In order to secure a child’s success is to teach them money values. Money values are learnt very early by children, namely by following the example set by their parents or by the dominant adults in their life.
Money management courses are run by schools. Values such as earning, saving, responsible spending and good debt management are the foundation to assisting a child in setting themselves up for a stable financial future.
Easy strategies for parents
Some easy strategies that parents could adopt include the following:
Teaching kids what money is for
Firstly parents can begin with informing children how money fits into their life. Parents should make sure that kids know money is earned by working hard so that they can have the things they see around them. Letting them know that their favourite toy and the dinners they love all come from money is a valuable start.
If parents do this, it makes it more personal and helps them understand that the things they like and enjoy stem from working hard and earning money.
Help them comprehend the value of money
This means letting them know how much things cost. Begin small, let them know that a Chocolate bar is $2 and inform them of the costs of everyday items. Try and make it fun by getting them excited about how many chocolate bars something would cost, ranging from a house to a car.
Ensuring they understand the different values of things can really help them later in life when trying to understand what different items are worth and what is a good deal versus a bad deal.
It is suggested that children get experience in handling both notes and coins when dealing with money to indicate the value of both and ways to save them both.
Introduce pocket money and how it works
After ensuring they understand what money is for and how much things cost, they need to understand that pocket money will give them a chance to earn their own money. Children tend to be very excited at the prospect of having their very own money so parents can play up the fact that they have the ability to earn money and it is 100% theirs.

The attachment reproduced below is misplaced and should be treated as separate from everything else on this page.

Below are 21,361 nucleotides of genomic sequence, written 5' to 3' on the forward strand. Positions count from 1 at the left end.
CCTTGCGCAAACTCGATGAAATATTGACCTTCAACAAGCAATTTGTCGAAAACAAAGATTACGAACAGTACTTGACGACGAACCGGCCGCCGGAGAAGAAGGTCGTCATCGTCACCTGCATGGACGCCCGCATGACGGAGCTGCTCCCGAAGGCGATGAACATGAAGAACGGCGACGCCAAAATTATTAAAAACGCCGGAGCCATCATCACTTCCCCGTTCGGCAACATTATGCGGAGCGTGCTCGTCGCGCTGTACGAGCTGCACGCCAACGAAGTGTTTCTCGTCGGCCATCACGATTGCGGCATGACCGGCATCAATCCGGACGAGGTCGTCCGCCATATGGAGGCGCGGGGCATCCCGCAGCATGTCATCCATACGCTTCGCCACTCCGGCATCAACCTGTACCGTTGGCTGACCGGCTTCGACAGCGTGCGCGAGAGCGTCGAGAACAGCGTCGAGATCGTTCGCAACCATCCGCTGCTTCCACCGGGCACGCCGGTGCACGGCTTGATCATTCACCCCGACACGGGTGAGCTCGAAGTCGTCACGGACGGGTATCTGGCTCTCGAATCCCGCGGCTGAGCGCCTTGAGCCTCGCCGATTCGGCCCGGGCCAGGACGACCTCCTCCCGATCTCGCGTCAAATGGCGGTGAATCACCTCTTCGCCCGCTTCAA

Pocket money must not be seen as a free hand out on a weekly basis, but instead a means for them to work hard in order to receive money in return. Pocket money if given for no reason can dramatically reduce the motivation and comprehension of a child when dealing with money, as this is believed to be one of the causes and effects of over spending and debt when older.
How can they earn pocket money?
If children can understand that pocket money will come if they work hard, they are now in a position to find ways in which they can work hard in order to earn money.
This can range from very small things for smaller children such as helping Mum feed the pets or watering the flowers in the kitchen. It will still help them understand they are helping out for the pocket money they will receive.
As the child gets a little bit older, they can start to elaborate on what they are required to do in order to earn pocket money. At this point, it’s an opportunity to teach them how they can actively help the household out while earning money for their goals and savings.
They foot part of the cost
Parents can set rules, such as the child must save half of the purchase cost for items they want. For example they may need a pair of joggers. The parent decides that an average pair of decent joggers can be acquired for approx $100, if the child wants a more expensive pair of joggers they would need to contribute the additional cost.
Start an investment plan
If a child has a part-time job, parents should encourage them to save a portion of each pay into a bank account and consider buying shares or investing into managed funds as the amount builds up
Parents could buy a small share portfolio for the child and encourage the child to monitor the performance and help with decisions to buy and sell
They could also take a portion out of the child’s pay from a part-time job to get them used to paying “tax”. This amount can be invested into a savings plan for the child.
Parents should teach children that there are limits on what they can buy, how borrowing money works and the cost of debt.